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Influence of unit operations on the levels of polyacetylenes in minimally processed carrots and parsnips: An industrial trial
- Koidis, Anastasios, Rawson, Ashish, Tuohy, Maria, Brunton, Nigel
- Food chemistry 2012 v.132 no.3 pp. 1406-1412
- carrots, cutting, parsnips, peeling, plants, polyacetylenes, ready-to-eat foods, washing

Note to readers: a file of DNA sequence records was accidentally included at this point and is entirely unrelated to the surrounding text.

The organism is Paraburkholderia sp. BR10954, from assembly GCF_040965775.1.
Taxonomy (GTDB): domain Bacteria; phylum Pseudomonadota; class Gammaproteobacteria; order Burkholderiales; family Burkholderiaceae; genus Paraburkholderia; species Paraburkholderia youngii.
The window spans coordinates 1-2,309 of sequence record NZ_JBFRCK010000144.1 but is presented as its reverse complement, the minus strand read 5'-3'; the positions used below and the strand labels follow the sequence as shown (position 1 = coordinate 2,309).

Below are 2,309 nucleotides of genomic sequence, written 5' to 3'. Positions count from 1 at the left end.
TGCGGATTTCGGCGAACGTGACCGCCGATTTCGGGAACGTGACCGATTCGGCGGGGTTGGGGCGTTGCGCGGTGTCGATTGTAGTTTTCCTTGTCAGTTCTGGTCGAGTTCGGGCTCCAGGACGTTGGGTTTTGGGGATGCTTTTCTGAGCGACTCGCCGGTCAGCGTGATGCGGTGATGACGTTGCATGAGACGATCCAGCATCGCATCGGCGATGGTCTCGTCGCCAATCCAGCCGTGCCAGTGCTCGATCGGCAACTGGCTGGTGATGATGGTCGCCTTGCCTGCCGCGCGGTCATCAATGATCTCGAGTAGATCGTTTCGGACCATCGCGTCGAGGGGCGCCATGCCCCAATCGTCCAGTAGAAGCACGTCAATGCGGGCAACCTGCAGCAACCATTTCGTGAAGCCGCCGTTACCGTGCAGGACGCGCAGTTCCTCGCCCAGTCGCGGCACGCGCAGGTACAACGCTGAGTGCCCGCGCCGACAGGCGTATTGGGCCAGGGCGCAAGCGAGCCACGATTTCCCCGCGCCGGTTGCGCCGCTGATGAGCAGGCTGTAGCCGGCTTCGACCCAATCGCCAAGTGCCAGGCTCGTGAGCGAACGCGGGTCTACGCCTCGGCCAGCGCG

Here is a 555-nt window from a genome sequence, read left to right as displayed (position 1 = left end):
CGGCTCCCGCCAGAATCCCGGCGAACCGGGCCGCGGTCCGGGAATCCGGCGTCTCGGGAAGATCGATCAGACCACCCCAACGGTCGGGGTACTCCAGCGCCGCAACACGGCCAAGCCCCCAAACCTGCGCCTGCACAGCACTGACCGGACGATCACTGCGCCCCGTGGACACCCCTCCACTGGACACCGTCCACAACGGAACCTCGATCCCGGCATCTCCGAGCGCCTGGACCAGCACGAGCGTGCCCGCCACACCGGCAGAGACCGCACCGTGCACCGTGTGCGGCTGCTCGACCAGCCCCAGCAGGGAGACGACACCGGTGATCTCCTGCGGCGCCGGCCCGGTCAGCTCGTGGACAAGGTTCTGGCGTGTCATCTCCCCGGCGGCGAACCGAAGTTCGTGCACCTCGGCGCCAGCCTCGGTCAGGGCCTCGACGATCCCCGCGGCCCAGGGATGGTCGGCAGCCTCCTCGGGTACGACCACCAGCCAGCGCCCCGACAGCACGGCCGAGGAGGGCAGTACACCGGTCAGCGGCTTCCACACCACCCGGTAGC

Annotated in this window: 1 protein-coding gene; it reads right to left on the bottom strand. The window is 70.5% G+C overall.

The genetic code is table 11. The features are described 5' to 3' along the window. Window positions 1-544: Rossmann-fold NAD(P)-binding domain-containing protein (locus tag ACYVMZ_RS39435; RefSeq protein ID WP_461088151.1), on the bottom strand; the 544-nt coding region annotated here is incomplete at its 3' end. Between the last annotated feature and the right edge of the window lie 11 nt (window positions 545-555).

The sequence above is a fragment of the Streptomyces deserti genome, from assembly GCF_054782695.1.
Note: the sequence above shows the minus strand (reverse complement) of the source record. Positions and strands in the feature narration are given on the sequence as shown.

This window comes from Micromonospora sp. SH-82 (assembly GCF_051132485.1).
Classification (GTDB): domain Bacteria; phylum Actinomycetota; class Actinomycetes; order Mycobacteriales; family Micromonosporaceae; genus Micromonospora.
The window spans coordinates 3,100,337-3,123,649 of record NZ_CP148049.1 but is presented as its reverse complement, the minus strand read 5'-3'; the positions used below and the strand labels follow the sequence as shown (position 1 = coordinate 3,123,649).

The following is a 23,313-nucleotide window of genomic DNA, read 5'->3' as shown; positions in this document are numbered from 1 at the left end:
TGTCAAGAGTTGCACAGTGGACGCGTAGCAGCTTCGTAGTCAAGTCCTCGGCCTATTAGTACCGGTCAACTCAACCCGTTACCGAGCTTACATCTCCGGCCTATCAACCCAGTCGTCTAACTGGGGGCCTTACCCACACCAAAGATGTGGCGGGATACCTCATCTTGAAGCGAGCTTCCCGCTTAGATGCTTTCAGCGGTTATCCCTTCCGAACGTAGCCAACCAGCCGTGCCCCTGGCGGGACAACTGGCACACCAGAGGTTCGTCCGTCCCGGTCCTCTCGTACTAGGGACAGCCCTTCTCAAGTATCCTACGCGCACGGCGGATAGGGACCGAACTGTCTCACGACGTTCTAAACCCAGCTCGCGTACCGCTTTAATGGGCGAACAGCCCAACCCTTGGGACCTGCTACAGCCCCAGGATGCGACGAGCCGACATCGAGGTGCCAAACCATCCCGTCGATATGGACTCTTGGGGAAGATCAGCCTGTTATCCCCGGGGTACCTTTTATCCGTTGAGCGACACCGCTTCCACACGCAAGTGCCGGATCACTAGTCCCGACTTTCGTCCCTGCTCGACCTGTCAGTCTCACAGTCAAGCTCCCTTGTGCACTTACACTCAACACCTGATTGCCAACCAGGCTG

- Carrots and parsnips are often consumed as minimally processed ready-to-eat convenient foods and contain in minor quantities, bioactive aliphatic C17-polyacetylenes (falcarinol, falcarindiol, falcarindiol-3-acetate). Their retention during minimal processing in an industrial trial was evaluated. Carrot and parsnips were prepared in four different forms (disc cutting, baton cutting, cubing and shredding) and samples were taken in every point of their processing line. The unit operations were: peeling, cutting and washing with chlorinated water and also retention during 7days storage was evaluated. The results showed that the initial unit operations (mainly peeling) influence the polyacetylene retention. This was attributed to the high polyacetylene content of their peels. In most cases, when washing was performed after cutting, less retention was observed possibly due to leakage during tissue damage occurred in the cutting step. The relatively high retention during storage indicates high plant matrix stability. Comparing the behaviour of polyacetylenes in the two vegetables during storage, the results showed that they were slightly more retained in parsnips than in carrots. Unit operations and especially abrasive peeling might need further optimisation to make them gentler and minimise bioactive losses.